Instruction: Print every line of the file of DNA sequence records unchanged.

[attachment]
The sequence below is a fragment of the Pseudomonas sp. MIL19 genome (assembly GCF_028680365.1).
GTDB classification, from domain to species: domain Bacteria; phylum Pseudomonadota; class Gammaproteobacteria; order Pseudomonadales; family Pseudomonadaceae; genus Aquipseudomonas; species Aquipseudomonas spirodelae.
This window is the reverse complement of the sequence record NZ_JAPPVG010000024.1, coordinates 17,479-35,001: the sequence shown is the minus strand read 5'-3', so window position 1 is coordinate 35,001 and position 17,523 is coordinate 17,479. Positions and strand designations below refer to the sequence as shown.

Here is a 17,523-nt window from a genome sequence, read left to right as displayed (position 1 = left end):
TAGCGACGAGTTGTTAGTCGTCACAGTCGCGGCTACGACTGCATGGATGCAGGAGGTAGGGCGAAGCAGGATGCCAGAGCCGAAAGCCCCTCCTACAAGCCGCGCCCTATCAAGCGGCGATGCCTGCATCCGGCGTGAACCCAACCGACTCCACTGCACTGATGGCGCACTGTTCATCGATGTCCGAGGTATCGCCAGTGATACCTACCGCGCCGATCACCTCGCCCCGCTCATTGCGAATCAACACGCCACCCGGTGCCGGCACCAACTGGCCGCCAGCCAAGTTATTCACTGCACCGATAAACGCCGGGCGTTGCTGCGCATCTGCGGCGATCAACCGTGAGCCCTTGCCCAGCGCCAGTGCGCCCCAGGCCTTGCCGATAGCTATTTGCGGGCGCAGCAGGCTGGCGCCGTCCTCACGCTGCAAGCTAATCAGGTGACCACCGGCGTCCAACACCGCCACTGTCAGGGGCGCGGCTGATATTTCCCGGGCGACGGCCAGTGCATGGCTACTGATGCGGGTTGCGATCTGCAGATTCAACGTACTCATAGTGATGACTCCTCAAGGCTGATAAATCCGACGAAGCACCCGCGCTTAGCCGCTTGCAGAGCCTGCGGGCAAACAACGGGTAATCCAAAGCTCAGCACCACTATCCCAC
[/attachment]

The sequence below is a fragment of the Pseudomonas sp. MIL19 genome (assembly GCF_028680365.1).
GTDB classification, from domain to species: domain Bacteria; phylum Pseudomonadota; class Gammaproteobacteria; order Pseudomonadales; family Pseudomonadaceae; genus Aquipseudomonas; species Aquipseudomonas spirodelae.
This window is the reverse complement of the sequence record NZ_JAPPVG010000024.1, coordinates 17,479-35,001: the sequence shown is the minus strand read 5'-3', so window position 1 is coordinate 35,001 and position 17,523 is coordinate 17,479. Positions and strand designations below refer to the sequence as shown.

Here is a 17,523-nt window from a genome sequence, read left to right as displayed (position 1 = left end):
TAGCGACGAGTTGTTAGTCGTCACAGTCGCGGCTACGACTGCATGGATGCAGGAGGTAGGGCGAAGCAGGATGCCAGAGCCGAAAGCCCCTCCTACAAGCCGCGCCCTATCAAGCGGCGATGCCTGCATCCGGCGTGAACCCAACCGACTCCACTGCACTGATGGCGCACTGTTCATCGATGTCCGAGGTATCGCCAGTGATACCTACCGCGCCGATCACCTCGCCCCGCTCATTGCGAATCAACACGCCACCCGGTGCCGGCACCAACTGGCCGCCAGCCAAGTTATTCACTGCACCGATAAACGCCGGGCGTTGCTGCGCATCTGCGGCGATCAACCGTGAGCCCTTGCCCAGCGCCAGTGCGCCCCAGGCCTTGCCGATAGCTATTTGCGGGCGCAGCAGGCTGGCGCCGTCCTCACGCTGCAAGCTAATCAGGTGACCACCGGCGTCCAACACCGCCACTGTCAGGGGCGCGGCTGATATTTCCCGGGCGACGGCCAGTGCATGGCTACTGATGCGGGTTGCGATCTGCAGATTCAACGTACTCATAGTGATGACTCCTCAAGGCTGATAAATCCGACGAAGCACCCGCGCTTAGCCGCTTGCAGAGCCTGCGGGCAAACAACGGGTAATCCAAAGCTCAGCACCACTATCCCAC